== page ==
Stanford's Chase Beeler: History in Action
By Brian Price
History, for those who study it, is a constantly changing and evolving view of the past. A student of history himself, Stanford junior center Chase Beeler is looking to help the Cardinal add a chapter of success with an Orange Bowl victory over Virginia Tech on January 3.
It's the Cardinal's first bowl berth since 2001 and a victory would be their first since 1996. Beeler puts it bluntly.
"We're hungry for this. Each week leading up the Orange Bowl, in terms of our attitude and our preparation, has been like a game week," he said. "Holding high octane practices with structural continuity has us feeling as ready as we could possibly be for Virginia Tech. It's been a very intense three week period."
Beeler is the catalyst on an offensive line that has done a tremendous job this season protecting quarterback Andrew Luck and opening lanes for one of the best overall offenses in the country.
"The protection aspect of an offensive line is an identity that we embrace," said Beeler. "We know we're not the ones who are going to receive the most press or the most accolades. There aren't many statistics to measure our effectiveness."
Here's one: Stanford is tied with Air Force in allowing the fewest sacks in the nation this season, five, over the course of 12 games. That's a Stanford all-time record. The previous record was set last year when the same unit allowed only seven sacks.
Additionally, Stanford's passing game, led by Heisman runner-up Luck, is ranked as the 7th most effective in the country, amassing over 3000 yards and 28 touchdowns through the air.
"I'm given a lot of the credit," Luck said. "But none of what I do is possible without my offensive line."
So what, exactly, makes this offensive line a special unit?
"I've played offensive line my entire life, but the level of camaraderie is unlike anything I've ever seen," Beeler said. "The personal connection is that I'm playing for the guys around me, not myself."
Beeler believes in his teammates and wants to give them everything he has.
"That's not just my personal philosophy," he said. "It's the entire team's mentality."
Beeler transferred to Stanford from Oklahoma University in 2006. Beeler grew up in Tulsa, an hour and a half drive from OU's campus.
"When the offer from OU came through, most of the people advising me basically said that was the be-all-end-all," Beeler said. "I had grown up playing football in Tulsa and now had a scholarship to play at Oklahoma."
However, for Beeler, being so close to home was a crutch he didn't want to have.
"I've always been of the mindset that college should be a broadening of one's horizons," he said. "As good a school as Oklahoma is, I knew, being so close to home, that I wouldn't feel challenged. I wanted to leave my comfort zone and thrive in a new environment."
Beeler discussed entering a community in Palo Alto where he felt comfortable right away.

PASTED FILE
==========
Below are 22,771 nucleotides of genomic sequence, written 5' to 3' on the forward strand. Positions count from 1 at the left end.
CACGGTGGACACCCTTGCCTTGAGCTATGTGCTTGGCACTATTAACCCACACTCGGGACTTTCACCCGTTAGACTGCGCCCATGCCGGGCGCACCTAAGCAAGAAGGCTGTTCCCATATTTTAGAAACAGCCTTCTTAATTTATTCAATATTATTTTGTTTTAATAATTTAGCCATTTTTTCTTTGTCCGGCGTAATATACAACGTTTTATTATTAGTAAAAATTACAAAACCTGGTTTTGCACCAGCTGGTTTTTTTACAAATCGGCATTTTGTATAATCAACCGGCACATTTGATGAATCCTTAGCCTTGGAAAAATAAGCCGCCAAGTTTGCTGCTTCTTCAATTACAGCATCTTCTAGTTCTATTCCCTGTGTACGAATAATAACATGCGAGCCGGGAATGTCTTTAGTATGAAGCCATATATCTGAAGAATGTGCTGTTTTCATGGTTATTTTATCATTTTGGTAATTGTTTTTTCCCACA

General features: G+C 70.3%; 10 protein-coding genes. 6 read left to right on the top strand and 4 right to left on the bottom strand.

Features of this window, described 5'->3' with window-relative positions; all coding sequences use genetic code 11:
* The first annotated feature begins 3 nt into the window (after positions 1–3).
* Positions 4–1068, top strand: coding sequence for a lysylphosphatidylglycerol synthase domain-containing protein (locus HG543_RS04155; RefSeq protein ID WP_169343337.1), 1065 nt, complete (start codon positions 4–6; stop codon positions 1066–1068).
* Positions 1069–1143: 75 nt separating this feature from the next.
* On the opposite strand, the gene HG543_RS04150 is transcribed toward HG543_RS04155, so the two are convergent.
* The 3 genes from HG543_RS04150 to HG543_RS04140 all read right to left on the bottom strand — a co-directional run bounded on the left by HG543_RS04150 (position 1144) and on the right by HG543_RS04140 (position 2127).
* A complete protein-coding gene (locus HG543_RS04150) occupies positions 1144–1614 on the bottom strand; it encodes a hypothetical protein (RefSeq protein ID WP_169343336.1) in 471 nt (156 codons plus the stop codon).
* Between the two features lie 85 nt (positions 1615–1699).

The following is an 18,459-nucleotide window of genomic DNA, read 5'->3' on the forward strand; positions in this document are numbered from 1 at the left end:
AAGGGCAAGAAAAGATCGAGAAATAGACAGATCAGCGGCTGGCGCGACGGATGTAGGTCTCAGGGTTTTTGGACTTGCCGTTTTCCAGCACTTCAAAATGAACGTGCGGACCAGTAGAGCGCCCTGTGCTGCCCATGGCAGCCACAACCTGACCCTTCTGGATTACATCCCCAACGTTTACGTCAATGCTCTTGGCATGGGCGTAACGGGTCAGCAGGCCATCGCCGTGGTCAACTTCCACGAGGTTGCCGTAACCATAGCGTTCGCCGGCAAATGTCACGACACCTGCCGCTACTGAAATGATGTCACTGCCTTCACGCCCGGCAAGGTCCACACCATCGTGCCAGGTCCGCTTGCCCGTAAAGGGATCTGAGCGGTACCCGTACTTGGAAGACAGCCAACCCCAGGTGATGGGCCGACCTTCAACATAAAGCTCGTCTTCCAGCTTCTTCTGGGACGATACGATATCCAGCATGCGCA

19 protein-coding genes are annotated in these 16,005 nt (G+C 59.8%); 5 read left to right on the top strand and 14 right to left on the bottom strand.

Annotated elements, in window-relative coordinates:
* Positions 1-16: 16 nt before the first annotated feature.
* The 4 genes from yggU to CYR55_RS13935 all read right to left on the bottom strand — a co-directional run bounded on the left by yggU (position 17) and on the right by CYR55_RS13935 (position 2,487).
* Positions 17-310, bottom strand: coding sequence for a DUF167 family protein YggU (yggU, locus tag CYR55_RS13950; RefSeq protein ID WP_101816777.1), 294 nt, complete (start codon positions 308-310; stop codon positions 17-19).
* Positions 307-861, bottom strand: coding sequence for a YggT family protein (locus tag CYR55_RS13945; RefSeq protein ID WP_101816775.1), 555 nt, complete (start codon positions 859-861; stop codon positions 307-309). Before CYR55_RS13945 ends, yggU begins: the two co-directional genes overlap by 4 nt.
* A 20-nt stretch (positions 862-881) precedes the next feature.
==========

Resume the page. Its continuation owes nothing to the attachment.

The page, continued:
"Everybody on [Stanford's] campus is tremendously talented in some way. You'll live in a dorm with somebody for a month and half before you find out that they started some kind of non-profit that's raised however many millions of dollars or they were a gold medalist in the Olympics or they're a concert cellist," Beeler said. "My roommate during my transfer year had served in Iraq for 3 ½ years and then ended up at Stanford. Everybody here has some kind of amazing back-story. Once at Stanford, realizing that, I felt at home."
It was also at Stanford that Beeler continued to develop his own passion for history. Beeler, now a graduate student, focuses his studies on Russian and eastern European history. This passion for history started when Beeler was only eight.
"I watched a television show dealing with the Romanov's and specifically the assassination of Nicholas II at the hands of the Bolsheviks," Beeler said. "I looked in the library for something that dealt with that subject matter but couldn't find anything."
Keep in mind that this is a second grade library so the selection was rather limited.
"The next day the librarian brought me a book of her own on the subject and that's what jump-started my interest in history," he said.
So if he could dine with any three historical figures?
"I'd invite Socrates, one of the most profound thinkers in history and definitely part of the foundation that western thought is built on," Beeler said. "Then I'd invite FDR, who provided hope to a country that was on the brink. The toughness and tenacity he demonstrated as well as his decisiveness and confidence are things that I try to mimic in football and in the classroom. And lastly, I'm going to go with Ralph Waldo Emerson, a terrific American writer."
Beeler appreciates history, specifically Russian history, and Cardinal football in a similar way:
"Russian history itself is still evolving and being constructed because they still haven't fully opened up the archives. Sort of like this season is an unfinished story."
So tune in to ESPN on January 3 for some history-making football as the Cardinal take on Virginia Tech.
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